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Hurricane Irma Advisory Number 22
NWS National Hurricane Center Miami FL AL112017
500 PM AST Mon Sep 04 2017
...IRMA STRENGTHENS AS IT HEADS TOWARD THE LEEWARD ISLANDS...
...PREPARATIONS WITHIN THE WARNING AREA SHOULD BE RUSHED TO
SUMMARY OF 500 PM AST...2100 UTC...INFORMATION
ABOUT 490 MI...790 KM E OF THE LEEWARD ISLANDS
MAXIMUM SUSTAINED WINDS...130 MPH...215 KM/H
PRESENT MOVEMENT...W OR 265 DEGREES AT 13 MPH...20 KM/H
MINIMUM CENTRAL PRESSURE...944 MB...27.88 INCHES
WATCHES AND WARNINGS
CHANGES WITH THIS ADVISORY:
The government of France has issued a Tropical Storm Warning for
SUMMARY OF WATCHES AND WARNINGS IN EFFECT:
A Hurricane Warning is in effect for...
* Antigua, Barbuda, Anguilla, Montserrat, St. Kitts, and Nevis
* Saba, St. Eustatius, and Sint Maarten
* Saint Martin and Saint Barthelemy
A Hurricane Watch is in effect for...
* British Virgin Islands
* U.S. Virgin Islands
* Puerto Rico, Vieques, and Culebra
A Tropical Storm Warning is in effect for...
A Tropical Storm Watch is in effect for...
A Hurricane Warning means that hurricane conditions are expected
somewhere within the warning area. A warning is typically issued
36 hours before the anticipated first occurrence of tropical-storm-
force winds, conditions that make outside preparations difficult or
dangerous. Preparations to protect life and property should be
rushed to completion.
A Hurricane Watch means that hurricane conditions are possible
within the watch area. A watch is typically issued 48 hours before
the anticipated first occurrence of tropical-storm-force winds,
conditions that make outside preparations difficult or dangerous.
A Tropical Storm Warning means that tropical storm conditions are
expected somewhere within the warning area within 36 hours.
A Tropical Storm Watch means that tropical storm conditions are
possible within the watch area, generally within 48 hours.
Interests in the Dominican Republic, Haiti, the Turks and Caicos
Islands, and the southeastern Bahamas should monitor the progress of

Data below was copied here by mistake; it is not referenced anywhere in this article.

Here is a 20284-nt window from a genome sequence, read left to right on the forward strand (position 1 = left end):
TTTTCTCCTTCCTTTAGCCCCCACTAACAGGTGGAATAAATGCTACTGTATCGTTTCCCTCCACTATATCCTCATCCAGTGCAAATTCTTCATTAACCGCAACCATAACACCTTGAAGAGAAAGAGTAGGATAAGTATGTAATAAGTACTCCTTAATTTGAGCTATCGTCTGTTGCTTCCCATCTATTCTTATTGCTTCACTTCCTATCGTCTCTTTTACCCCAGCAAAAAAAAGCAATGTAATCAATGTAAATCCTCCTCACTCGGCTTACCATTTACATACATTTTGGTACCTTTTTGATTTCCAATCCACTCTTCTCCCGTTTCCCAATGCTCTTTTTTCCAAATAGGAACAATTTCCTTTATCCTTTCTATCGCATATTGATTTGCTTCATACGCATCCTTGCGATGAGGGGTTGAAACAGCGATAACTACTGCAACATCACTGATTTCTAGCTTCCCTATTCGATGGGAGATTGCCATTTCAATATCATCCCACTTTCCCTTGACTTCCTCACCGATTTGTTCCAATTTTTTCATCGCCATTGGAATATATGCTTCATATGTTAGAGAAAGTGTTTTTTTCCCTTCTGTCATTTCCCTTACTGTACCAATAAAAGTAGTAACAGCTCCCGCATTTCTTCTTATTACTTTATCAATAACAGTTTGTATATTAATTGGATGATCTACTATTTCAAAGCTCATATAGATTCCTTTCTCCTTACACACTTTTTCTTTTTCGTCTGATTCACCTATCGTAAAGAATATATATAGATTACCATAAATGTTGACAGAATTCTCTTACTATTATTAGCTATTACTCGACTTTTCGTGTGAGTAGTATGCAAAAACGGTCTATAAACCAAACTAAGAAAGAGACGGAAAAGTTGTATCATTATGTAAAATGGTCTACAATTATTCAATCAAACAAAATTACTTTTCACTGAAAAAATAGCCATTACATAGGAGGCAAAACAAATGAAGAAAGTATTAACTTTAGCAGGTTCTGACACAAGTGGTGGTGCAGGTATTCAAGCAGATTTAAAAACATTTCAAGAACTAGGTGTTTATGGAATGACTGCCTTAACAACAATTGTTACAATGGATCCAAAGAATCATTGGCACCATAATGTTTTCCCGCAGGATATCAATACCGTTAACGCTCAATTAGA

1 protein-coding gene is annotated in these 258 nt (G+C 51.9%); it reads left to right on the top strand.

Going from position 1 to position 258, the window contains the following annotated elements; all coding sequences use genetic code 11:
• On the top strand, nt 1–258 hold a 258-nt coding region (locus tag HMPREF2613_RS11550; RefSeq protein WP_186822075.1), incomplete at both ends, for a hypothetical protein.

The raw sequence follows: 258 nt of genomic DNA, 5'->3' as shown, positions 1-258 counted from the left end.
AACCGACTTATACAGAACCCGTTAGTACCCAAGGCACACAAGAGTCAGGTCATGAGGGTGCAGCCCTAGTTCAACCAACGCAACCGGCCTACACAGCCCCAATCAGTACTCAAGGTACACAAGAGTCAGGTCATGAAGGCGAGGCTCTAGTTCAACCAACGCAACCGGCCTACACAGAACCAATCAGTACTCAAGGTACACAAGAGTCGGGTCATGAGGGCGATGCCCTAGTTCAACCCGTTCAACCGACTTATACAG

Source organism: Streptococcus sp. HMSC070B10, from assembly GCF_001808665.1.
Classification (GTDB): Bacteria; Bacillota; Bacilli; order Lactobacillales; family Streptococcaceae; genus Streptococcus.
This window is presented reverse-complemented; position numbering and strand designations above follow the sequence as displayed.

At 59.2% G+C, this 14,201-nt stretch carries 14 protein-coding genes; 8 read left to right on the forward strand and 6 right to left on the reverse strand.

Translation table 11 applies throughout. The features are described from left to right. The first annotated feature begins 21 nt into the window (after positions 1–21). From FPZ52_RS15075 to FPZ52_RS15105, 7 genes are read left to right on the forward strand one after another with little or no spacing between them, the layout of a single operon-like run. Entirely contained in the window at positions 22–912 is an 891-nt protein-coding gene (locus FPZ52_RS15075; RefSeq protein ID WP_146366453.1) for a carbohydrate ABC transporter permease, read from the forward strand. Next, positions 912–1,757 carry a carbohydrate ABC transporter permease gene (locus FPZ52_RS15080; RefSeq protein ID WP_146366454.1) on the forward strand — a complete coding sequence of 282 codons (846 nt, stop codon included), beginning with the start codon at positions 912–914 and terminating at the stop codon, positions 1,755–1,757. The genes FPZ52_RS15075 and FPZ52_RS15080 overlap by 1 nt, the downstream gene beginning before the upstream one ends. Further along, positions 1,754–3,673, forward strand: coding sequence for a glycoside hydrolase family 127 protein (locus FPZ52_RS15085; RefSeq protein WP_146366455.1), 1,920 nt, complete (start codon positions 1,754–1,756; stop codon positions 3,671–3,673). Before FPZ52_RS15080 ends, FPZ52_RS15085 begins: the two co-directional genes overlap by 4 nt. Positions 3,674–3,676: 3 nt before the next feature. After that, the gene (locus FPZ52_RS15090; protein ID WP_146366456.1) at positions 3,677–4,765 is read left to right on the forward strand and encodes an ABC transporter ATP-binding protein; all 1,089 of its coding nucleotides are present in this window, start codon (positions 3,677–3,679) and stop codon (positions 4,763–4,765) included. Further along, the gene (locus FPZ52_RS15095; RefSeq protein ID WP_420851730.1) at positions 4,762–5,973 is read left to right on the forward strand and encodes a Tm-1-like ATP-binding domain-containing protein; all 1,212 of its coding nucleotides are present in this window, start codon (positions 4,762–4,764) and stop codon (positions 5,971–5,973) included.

For storm information specific to your area in the United
States, including possible inland watches and warnings, please
monitor products issued by your local National Weather Service
forecast office. For storm information specific to your area outside
the United States, please monitor products issued by your national
DISCUSSION AND 48-HOUR OUTLOOK
At 500 PM AST (2100 UTC), the center of Hurricane Irma was located
near latitude 16.7 North, longitude 54.4 West. Irma is moving
toward the west near 13 mph (20 km/h) and this general motion is
expected to continue into Tuesday, followed by a turn toward the
west-northwestward late Tuesday. On the forecast track, the center
of Irma will move near or over portions of the northern Leeward
Islands Tuesday night and early Wednesday.
Data from an Air Force Reserve Hurricane Hunter aircraft indicate
that the maximum sustained winds have increased to near 130 mph
(215 km/h) with higher gusts. Irma is a category 4 hurricane on the
Saffir-Simpson Hurricane Wind Scale. Additional strengthening is
forecast during the next 48 hours.
Hurricane-force winds extend outward up to 40 miles (65 km) from the
center and tropical-storm-force winds extend outward up to 140 miles
The latest minimum central pressure reported by reconnaissance
aircraft is 944 mb (27.88 inches).
HAZARDS AFFECTING LAND
STORM SURGE: The combination of a dangerous storm surge and large
breaking waves will raise water levels by as much as 6 to 9 feet
above normal tide levels along the coasts of the extreme northern
Leeward Islands within the hurricane warning area near and to the
north of the center of Irma. Near the coast, the surge will be
accompanied by large and destructive waves.
The combination of a dangerous storm surge and the tide will cause
normally dry areas near the coast to be flooded by rising waters
moving inland from the shoreline. The water is expected to reach
the following heights above ground if the peak surge occurs at the
time of high tide...
British and U.S. Virgin Islands except St. Croix...4 to 6 ft
Northern coast of Puerto Rico...2 to 4 ft
Southern coast of Puerto Rico and St. Croix...1 to 2 ft
The deepest water will occur along the immediate coast in areas of
onshore winds, where the surge will be accompanied by large and
destructive waves. Surge-related flooding depends on the relative
timing of the surge and the tidal cycle, and can vary greatly over
short distances. For information specific to your area, please see
products issued by your local National Weather Service forecast
WIND: Hurricane conditions are expected within the hurricane
warning area by Tuesday night, with tropical storm conditions
expected by late Tuesday. Hurricane conditions are possible within
the hurricane watch area in the Virgin Islands and Puerto Rico by
late Wednesday, with tropical storm conditions possible by early
Wednesday. Tropical Storm conditions are expected within the
tropical storm warning area by late Tuesday.
RAINFALL: Irma is expected to produce total rainfall accumulations
of 3 to 6 inches across the Leeward Islands, with isolated maximum
amounts of 10 inches across the northern Leeward Islands. These
rainfall amounts may cause life-threatening flash floods and
SURF: Swells generated by Irma will affect the northern Leeward
Islands during the next several days. These swells are likely to
cause life-threatening surf and rip current conditions. Please
consult products from your local weather office.
Next intermediate advisory at 800 PM AST.
Next complete advisory at 1100 PM AST.